AI- Empathy and Human Interaction. What are the implications for educators?

On Radio 4 this morning Rabbi Jonathan Sacks discussed AI with some of the world’s leading thinkers.

 

The programme started by highlighting the amazing advantages that AI can bring to the human race. For example, AI will enable cheap and fast diagnosis of medical conditions.  They already have an algorithm that can diagnose 40 important conditions just from scanning your eye. The debate then lead to the guest speakers agreeing that a human would still need to be part of the diagnosis process, to add empathy (if telling a patient bad news etc), and to take over all responsibility for the information they have gained through the AI.

 

One speaker argued that lack of empathy could be a strength of AI.  Infact, attempts are made to programme empathy into AI.  But a big flaw at the moment is that algorithms are based upon passed human behaviours, and therefore include the biases and blind spots of our history.  For this reason, it is feared that AI could perpetuate the disadvantages we already face in society, e.g. in education and healthcare.

 

They then discussed which jobs AI would be useful for and which should retain a human quality.  For example: should parents have the choice to use AI to read their child bedtime stories or sing lullabies? Some feel parents should be trusted to choose.  Others feel that raising a child is such an important human interaction that computers should not be relied upon.  They mentioned how these days (in Michael McIntyre’s words): “parents Frisbee an ipad when their child comes in to their room at 6am”.  Tech has become a 21stCentury pacifier for children. British 6thForm students also gave their opinions.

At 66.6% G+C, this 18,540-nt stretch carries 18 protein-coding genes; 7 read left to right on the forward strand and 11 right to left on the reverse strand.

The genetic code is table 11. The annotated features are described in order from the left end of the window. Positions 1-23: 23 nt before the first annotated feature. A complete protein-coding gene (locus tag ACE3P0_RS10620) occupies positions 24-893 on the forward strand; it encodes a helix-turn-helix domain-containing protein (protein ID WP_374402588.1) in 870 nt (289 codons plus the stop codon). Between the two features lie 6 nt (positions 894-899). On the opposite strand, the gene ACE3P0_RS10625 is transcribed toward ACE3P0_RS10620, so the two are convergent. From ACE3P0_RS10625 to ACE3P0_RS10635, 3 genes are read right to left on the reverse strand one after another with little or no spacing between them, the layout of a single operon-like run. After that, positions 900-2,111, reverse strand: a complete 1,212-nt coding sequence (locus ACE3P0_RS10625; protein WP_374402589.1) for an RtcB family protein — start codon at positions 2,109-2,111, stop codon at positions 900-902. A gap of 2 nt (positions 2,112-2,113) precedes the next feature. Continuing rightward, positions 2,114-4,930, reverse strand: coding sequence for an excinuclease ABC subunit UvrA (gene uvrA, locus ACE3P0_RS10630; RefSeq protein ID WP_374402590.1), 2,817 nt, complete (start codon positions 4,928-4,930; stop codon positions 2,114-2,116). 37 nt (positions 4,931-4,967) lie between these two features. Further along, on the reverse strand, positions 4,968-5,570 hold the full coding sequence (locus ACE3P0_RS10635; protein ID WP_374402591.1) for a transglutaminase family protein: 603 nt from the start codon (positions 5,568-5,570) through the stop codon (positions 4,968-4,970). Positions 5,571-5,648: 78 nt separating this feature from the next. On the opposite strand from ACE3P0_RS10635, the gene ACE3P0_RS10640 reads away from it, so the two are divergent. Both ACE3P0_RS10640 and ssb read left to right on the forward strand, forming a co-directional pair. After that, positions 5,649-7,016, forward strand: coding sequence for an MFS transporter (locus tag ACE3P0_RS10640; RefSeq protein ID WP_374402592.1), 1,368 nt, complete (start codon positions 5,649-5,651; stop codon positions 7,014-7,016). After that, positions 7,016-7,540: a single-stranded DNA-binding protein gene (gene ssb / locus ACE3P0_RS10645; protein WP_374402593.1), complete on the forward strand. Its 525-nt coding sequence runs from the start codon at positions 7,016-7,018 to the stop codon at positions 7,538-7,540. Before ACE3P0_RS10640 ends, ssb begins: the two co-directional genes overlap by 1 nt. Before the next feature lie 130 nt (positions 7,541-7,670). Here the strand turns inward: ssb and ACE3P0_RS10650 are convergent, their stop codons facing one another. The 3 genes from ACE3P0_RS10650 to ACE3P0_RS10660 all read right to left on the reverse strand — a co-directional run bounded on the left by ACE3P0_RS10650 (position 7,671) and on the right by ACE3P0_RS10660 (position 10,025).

Humans are afraid of AI and for good reason.  Will people use it ethically and morally?  Also there is the fear that human activities could become replaceable. However, a good point was raised by a Radio 4 speaker.  Hunting and gathering was once seen as a vital human activity. You can’t stop progress. You can prepare for it.

 

Some main questions for HE educators could be:

What can we use AI for when supporting student learning?

Which human interactions (in teaching and learing) are the most important and should not become automated?

 

There could be instances when AI, plus an educator working together would be most appropriate.

 

To listen to the programme in full: https://www.bbc.co.uk/programmes/b0bgrw3k

 

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